Plockton Small Boat Sailing Club — Home
Welcome to Plockton Small Boat Sailing Club
The Plockton Small Boat Sailing Club (PSBSC) is a highly active and social sailing club in a beautiful West Coast of Scotland setting. There are few other places in the world that boast such fantastic and vast sailing grounds on their doorstep, with the backdrop of Scotland's most stunning mountainous scenery. However, PSBSC is about more than location and scenery.
The Plockton sailing community is a friendly and welcoming one, opening its arms to locals and visitors alike, with everyone playing a role in making the PSBSC a successful hub of the village. Such has been the way for over 75 years, thanks to a small group of Plockton villagers who decided to formalise a sailing club in 1933.
The PSBSC was formed to create an annual racing programme for the owners of 'Plockton local boats'. These unique boats, clinker-built with a waterline length of 15ft and below, are still handed down through generations of families, although there has been a revival in recent years of building new boats to these traditional designs.
In 1933, twelve boats participated in the PSBSC's inaugural Regatta, a number now regularly exceeded.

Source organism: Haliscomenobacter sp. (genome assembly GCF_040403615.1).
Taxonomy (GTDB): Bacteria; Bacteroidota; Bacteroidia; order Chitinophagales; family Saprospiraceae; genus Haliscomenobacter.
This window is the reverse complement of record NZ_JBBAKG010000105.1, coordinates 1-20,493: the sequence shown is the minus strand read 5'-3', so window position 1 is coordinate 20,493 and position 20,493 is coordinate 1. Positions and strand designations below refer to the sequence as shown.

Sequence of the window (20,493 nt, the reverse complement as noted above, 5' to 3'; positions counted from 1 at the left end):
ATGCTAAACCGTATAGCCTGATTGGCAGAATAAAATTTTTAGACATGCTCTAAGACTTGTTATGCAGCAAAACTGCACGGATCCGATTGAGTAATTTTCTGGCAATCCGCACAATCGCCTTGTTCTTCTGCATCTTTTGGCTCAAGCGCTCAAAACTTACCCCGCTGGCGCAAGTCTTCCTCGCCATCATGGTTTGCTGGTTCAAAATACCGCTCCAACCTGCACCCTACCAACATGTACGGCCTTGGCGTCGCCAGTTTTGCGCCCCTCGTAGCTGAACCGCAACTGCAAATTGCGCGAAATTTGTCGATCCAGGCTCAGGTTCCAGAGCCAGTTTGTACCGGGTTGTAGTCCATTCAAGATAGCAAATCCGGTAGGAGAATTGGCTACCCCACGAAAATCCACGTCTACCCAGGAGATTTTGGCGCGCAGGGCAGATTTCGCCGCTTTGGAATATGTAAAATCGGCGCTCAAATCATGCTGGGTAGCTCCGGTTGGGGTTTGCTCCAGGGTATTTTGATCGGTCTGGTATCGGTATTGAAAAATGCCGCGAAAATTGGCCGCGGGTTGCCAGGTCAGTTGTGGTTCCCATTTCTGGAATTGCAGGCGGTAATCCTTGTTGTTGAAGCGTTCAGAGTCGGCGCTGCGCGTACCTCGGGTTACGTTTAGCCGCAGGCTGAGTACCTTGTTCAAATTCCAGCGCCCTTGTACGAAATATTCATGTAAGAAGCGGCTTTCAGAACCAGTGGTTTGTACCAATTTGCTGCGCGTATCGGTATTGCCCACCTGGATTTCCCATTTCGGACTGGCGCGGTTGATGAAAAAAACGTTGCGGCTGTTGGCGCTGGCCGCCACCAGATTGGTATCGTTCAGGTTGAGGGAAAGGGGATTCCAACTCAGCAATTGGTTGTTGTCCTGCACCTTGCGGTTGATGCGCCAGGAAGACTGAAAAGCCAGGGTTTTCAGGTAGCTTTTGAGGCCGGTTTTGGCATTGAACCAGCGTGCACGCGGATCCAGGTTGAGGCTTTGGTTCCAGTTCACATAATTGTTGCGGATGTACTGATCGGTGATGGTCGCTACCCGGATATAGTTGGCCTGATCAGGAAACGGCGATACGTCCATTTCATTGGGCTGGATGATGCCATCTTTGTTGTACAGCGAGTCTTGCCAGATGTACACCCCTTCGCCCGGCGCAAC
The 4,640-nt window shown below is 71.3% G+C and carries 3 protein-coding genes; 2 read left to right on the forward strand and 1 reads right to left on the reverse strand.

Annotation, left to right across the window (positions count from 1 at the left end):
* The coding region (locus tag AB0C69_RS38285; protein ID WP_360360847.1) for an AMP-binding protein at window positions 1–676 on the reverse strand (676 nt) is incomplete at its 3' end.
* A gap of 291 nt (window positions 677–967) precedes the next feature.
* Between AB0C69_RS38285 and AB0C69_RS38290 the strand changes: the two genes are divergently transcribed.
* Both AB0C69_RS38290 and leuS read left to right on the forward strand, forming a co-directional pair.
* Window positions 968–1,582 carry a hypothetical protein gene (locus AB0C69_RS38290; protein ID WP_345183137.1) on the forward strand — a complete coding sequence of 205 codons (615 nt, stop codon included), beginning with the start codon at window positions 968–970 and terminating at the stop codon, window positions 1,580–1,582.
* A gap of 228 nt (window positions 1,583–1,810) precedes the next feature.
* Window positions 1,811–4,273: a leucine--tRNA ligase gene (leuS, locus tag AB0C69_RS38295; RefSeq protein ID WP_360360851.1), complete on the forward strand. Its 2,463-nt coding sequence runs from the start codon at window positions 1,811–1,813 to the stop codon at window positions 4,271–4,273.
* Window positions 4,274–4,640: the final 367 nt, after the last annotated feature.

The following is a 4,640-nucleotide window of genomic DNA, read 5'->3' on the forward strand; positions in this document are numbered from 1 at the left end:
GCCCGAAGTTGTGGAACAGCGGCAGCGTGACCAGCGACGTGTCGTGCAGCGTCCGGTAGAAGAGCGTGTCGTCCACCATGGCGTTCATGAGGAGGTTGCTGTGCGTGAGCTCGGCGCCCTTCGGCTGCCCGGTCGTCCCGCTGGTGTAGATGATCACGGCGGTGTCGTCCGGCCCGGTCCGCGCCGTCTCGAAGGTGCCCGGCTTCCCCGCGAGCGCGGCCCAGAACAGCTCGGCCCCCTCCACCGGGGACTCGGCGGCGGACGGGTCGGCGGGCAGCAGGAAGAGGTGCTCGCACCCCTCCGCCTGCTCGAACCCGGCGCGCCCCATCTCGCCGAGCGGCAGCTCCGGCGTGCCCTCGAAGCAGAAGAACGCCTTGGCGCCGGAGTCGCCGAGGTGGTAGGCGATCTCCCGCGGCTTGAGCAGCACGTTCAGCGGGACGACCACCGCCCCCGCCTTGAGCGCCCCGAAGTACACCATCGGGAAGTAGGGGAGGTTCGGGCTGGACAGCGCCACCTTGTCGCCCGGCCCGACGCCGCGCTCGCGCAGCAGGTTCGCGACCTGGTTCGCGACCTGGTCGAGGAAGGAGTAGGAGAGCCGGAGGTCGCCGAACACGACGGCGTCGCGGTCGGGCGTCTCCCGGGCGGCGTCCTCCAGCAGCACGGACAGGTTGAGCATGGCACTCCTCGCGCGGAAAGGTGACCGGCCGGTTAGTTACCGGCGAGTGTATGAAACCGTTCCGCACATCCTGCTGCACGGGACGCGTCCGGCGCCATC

Indeed, private commissions coupled with a recently instigated Boatbuilding course held at Plockton High School, mean that over 20 local boats now participate in Plockton's Annual Regatta.
Today, the PSBSC maintains its traditions of racing local boats, each handicapped according to their rig and age. In addition however, the Club welcomes all centreboards and now features a variety of trophy races to suit each class of boat within its active racing calendar, which lasts from May to September each year.
With a stunning backdrop of scenery, sailing around this area is a unique experience. There really is something for everyone!
Visit www.plockton-sailing.com for further information about all our activities.
Newsletters & Handbooks
Newsletters and handbooks are all in Acrobat Reader format (.pdf)
The latest newsletter is May 2010 and the latest handbook is 2009.